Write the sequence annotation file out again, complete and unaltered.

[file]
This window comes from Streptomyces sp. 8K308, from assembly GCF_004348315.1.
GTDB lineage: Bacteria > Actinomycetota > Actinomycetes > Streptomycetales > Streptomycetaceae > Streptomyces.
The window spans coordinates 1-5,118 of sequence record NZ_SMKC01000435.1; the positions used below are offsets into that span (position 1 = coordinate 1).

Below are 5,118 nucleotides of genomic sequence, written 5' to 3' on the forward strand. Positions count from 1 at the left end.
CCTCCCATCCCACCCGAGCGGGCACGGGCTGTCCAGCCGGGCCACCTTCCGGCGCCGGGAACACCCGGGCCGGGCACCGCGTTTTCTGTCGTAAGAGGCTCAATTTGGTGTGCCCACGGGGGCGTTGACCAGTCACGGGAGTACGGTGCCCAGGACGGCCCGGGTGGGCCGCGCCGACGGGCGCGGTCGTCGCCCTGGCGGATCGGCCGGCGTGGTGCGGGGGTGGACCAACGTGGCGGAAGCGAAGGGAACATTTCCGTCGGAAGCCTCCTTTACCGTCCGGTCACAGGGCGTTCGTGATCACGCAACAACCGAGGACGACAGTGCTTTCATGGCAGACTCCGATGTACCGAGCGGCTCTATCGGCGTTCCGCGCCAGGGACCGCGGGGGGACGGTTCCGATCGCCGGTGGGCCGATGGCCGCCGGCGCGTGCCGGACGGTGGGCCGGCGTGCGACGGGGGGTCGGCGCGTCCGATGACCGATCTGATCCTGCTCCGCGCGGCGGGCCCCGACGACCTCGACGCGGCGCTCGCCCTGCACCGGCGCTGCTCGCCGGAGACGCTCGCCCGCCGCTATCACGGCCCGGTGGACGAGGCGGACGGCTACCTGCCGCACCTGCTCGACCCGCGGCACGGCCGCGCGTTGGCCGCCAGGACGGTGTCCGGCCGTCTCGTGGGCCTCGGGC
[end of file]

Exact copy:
This window comes from Streptomyces sp. 8K308, from assembly GCF_004348315.1.
GTDB lineage: Bacteria > Actinomycetota > Actinomycetes > Streptomycetales > Streptomycetaceae > Streptomyces.
The window spans coordinates 1-5,118 of sequence record NZ_SMKC01000435.1; the positions used below are offsets into that span (position 1 = coordinate 1).

Below are 5,118 nucleotides of genomic sequence, written 5' to 3' on the forward strand. Positions count from 1 at the left end.
CCTCCCATCCCACCCGAGCGGGCACGGGCTGTCCAGCCGGGCCACCTTCCGGCGCCGGGAACACCCGGGCCGGGCACCGCGTTTTCTGTCGTAAGAGGCTCAATTTGGTGTGCCCACGGGGGCGTTGACCAGTCACGGGAGTACGGTGCCCAGGACGGCCCGGGTGGGCCGCGCCGACGGGCGCGGTCGTCGCCCTGGCGGATCGGCCGGCGTGGTGCGGGGGTGGACCAACGTGGCGGAAGCGAAGGGAACATTTCCGTCGGAAGCCTCCTTTACCGTCCGGTCACAGGGCGTTCGTGATCACGCAACAACCGAGGACGACAGTGCTTTCATGGCAGACTCCGATGTACCGAGCGGCTCTATCGGCGTTCCGCGCCAGGGACCGCGGGGGGACGGTTCCGATCGCCGGTGGGCCGATGGCCGCCGGCGCGTGCCGGACGGTGGGCCGGCGTGCGACGGGGGGTCGGCGCGTCCGATGACCGATCTGATCCTGCTCCGCGCGGCGGGCCCCGACGACCTCGACGCGGCGCTCGCCCTGCACCGGCGCTGCTCGCCGGAGACGCTCGCCCGCCGCTATCACGGCCCGGTGGACGAGGCGGACGGCTACCTGCCGCACCTGCTCGACCCGCGGCACGGCCGCGCGTTGGCCGCCAGGACGGTGTCCGGCCGTCTCGTGGGCCTCGGGC